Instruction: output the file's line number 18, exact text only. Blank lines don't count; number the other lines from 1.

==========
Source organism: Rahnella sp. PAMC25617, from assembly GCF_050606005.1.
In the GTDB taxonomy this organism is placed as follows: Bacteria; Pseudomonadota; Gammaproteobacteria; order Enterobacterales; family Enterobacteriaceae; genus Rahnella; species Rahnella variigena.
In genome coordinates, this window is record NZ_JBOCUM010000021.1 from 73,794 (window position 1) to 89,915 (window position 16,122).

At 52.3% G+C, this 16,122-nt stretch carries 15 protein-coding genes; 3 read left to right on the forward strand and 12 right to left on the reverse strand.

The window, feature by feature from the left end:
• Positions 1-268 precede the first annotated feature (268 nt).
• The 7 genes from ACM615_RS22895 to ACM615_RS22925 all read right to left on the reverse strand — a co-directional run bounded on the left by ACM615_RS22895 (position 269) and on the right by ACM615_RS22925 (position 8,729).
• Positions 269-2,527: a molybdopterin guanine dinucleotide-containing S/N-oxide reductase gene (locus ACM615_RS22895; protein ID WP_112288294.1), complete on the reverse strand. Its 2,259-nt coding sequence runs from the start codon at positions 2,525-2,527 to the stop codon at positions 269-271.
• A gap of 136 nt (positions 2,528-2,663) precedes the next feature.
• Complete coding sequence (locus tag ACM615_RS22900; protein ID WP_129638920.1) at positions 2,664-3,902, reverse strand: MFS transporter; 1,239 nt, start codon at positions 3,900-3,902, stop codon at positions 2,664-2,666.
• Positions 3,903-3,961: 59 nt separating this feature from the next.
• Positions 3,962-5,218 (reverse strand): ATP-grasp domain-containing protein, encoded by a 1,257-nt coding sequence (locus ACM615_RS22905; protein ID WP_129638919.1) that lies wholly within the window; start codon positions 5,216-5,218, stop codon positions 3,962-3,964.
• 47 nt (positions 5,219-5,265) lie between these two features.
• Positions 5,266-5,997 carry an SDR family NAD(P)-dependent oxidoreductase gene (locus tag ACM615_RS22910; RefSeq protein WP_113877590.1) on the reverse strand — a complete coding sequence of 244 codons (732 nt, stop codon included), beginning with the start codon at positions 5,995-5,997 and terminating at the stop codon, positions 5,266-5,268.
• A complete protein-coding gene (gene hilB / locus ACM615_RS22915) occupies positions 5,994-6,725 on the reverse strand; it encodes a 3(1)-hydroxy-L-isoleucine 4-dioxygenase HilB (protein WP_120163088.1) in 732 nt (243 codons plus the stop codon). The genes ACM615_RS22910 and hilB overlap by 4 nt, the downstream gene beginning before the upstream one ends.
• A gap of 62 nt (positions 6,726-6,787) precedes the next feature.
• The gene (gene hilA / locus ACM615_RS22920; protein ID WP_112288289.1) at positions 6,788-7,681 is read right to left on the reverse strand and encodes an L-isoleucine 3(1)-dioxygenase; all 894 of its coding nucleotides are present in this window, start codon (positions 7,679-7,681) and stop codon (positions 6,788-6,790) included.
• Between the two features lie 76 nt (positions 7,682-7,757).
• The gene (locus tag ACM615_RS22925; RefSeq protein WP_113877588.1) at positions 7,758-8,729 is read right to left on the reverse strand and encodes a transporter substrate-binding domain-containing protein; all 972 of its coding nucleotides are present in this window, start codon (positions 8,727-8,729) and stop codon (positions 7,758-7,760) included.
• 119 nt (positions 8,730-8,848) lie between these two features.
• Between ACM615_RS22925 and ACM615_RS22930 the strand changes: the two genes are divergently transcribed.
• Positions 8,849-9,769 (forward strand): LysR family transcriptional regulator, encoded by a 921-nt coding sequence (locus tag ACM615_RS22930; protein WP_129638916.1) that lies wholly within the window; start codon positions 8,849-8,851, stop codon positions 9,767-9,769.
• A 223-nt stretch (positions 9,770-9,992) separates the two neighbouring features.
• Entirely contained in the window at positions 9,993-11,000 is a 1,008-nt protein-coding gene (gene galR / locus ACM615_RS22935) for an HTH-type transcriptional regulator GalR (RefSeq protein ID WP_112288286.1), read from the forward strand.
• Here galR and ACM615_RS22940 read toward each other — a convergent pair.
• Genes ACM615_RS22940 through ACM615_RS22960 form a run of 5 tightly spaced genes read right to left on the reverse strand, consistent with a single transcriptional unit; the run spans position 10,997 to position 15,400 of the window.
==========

• Between the two features lie 76 nt (positions 7,682-7,757).